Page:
Indeed, Caputo's very fixation on the thing itself goes to show how Latour has moved away from this tradition; beings of REP are not things themselves, no mode can claim that title.  However, we are no more estranged from REP than we are from anything else, we just have to learn to speak in the correct way, to articulate ourselves competently.  That's a pretty fundamental metaphysical difference.  'Loving' things themselves might stop one being a Berkeleyan but little more than that.  Take Kant, strip out the transcendental, replace it with some linguistics, add a quasi-Freudian desire for the unachievable object and you have something pretty close to Derrida's 'realist' position.
...the thing itself always eludes our grasp, always gives the slip to the net of signifiers in which our desire had hoped to catch it up.
Latour follows in this vein inasmuch as he rejects Modern absolutisms, of course, but surely he would have to reply: 'things only slip away and elude our grasp if our institutions fail, if our networks degrade, if they are shocked beyond our ability to maintain them.'  That's a pretty fundamental difference too.  Deconstruction does good work inasmuch as it detaches signifiers from having any essential or pre-given relation to signifieds and then demonstrates the impossibility of structures of signifiers, taken in isolation, having any final, fixed configuration that would be free from flux and contradiction.  In that sense it opens the door, as I said before, to Latour's relativist (as in relationist) theories of truth - and it is in this respect that Latour is wrong to distance himself from deconstruction so radically - however it by no means anticipates them, much less does Derrida 'get there first.'

In short, 'love of things' is not enough!  Messianic realism is barely realism at all.  Latour gives us reality, gives us presence here and now and distinguishes between many ways of being present, being made present, being kept present, being kept in the present (i.e. being kept in existence).  It's not perfect but it's progress.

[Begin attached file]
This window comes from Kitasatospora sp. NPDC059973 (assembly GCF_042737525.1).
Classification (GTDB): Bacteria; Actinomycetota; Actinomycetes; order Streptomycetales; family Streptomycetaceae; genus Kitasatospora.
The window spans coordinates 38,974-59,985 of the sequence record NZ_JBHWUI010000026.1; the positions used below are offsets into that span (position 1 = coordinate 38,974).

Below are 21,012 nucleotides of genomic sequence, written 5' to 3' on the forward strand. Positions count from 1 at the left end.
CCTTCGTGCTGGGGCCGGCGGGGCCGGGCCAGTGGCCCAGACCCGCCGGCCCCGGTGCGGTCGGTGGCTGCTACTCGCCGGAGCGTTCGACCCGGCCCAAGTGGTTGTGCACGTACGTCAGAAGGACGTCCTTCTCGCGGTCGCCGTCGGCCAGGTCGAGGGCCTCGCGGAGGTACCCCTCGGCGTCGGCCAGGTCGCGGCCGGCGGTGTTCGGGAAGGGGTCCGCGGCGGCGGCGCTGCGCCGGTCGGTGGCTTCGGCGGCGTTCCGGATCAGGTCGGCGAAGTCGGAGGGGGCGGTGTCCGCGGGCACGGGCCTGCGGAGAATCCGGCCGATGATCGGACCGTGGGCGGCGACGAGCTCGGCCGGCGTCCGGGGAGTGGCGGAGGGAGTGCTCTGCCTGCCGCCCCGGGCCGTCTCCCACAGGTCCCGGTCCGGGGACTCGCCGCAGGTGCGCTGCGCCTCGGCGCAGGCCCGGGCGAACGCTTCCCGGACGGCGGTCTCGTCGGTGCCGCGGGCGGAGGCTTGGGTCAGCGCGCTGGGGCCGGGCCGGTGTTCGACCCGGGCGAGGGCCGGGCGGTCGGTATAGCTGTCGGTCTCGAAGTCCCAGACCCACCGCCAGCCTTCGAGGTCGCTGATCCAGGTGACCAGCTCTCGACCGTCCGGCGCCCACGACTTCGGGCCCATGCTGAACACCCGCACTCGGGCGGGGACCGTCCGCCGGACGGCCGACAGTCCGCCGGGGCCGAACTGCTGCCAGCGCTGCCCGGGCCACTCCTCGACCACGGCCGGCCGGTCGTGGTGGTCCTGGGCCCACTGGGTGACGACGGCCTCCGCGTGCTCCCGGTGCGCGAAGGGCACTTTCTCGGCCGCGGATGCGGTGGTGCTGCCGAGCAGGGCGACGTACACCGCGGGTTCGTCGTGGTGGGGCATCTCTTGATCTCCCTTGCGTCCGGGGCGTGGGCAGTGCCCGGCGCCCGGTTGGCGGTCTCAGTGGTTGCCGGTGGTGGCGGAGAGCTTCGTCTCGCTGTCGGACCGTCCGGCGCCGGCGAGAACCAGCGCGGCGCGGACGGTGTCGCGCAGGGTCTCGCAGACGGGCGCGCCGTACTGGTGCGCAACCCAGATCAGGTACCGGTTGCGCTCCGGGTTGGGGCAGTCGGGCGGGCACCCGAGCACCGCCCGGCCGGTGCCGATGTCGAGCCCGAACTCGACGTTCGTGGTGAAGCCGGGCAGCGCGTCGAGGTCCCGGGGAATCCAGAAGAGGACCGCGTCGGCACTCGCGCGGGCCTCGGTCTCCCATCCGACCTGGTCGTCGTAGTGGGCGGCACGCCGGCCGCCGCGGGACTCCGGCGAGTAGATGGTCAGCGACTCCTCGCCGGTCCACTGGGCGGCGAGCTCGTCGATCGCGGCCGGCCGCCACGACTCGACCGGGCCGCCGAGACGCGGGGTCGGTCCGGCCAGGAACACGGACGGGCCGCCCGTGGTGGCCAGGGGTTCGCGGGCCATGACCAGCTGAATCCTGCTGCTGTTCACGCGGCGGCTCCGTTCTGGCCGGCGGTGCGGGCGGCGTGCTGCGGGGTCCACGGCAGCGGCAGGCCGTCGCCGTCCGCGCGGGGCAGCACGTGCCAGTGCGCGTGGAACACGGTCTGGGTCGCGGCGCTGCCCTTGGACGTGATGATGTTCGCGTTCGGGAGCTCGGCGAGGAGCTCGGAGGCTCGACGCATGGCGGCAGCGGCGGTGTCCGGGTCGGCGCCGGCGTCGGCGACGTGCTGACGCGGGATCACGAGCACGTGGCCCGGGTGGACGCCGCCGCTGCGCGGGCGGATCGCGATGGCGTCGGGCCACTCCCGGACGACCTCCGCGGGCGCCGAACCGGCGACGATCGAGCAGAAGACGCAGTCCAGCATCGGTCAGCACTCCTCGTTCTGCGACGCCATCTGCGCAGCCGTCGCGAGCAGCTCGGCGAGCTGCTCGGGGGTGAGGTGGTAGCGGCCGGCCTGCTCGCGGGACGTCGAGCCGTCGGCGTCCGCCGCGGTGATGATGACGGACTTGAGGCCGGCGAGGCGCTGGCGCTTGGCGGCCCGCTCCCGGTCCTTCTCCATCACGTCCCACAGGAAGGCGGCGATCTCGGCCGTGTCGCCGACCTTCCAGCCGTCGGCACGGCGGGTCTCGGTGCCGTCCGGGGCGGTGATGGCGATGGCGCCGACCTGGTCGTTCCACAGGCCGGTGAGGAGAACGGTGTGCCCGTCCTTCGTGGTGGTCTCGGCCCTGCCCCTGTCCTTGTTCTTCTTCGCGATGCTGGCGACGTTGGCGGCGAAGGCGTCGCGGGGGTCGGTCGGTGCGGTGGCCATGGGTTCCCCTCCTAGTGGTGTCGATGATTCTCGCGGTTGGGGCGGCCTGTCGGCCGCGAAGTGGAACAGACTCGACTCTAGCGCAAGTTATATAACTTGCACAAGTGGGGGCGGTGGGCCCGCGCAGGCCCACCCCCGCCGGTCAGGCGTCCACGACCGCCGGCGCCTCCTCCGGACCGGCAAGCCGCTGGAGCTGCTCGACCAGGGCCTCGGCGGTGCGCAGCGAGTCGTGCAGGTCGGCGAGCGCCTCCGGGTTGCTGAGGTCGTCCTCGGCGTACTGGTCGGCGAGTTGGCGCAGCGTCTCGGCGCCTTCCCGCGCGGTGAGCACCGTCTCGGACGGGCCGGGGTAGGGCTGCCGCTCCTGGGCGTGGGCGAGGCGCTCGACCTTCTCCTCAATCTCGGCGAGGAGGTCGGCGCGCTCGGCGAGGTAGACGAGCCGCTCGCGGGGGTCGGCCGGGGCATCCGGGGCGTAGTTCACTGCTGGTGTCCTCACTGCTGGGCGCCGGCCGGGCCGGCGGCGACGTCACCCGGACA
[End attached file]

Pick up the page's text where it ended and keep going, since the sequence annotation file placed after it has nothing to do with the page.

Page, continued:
I must add that from what people have been saying on other blogs John Caputo is a nice, generous kind of guy.  I still think he's very wrong, though!

Friday 18 October 2013

Thinking about an alter-humanism internal to ANT; Policing translation in the borderlands

Nicholas replies to my last comment on his blog; an excerpt:
...Like the hard-won efforts to generate political agency, ours was a hard-won battle to generate technological agency but with a balance. Jan and I have always written that ANT has been used in so many and so many contradictory ways that it almost defies simple summary and has a much more malleable character these days, as it is collided with new theories born in disciplines with different traditions and orienting assumptions. 
So, a materialist answer that still provides something of political agency: I wonder what a discussion would look like if it were started like this: “what should we do with bodies when we de-center humans?” 
I think that in Jan and I’s chapter for that new book, we are walking as far away as we can from humanist theories of international relations precisely waiting for the moment for other to say “STOP, you’re too close to the edge!” Not because we have “materialist-blinders” on, but because I think the ultimate answer to your question will not have almost anything to do with theories or findings, and instead it will be a professional or (dare I say, but surely I do mean it) aesthetic decisions about what theories and models we will invite to populate our home disciplines. This will be something of a traditional “gate keeping” practice that nearly any discipline must encounter. Given the “migratory” (or predatory, depending on perspective) uses of ANT … perhaps its time for a few boundary policemen in IR to ask the hard question: now that they are in the gates, do we let them say and settle here?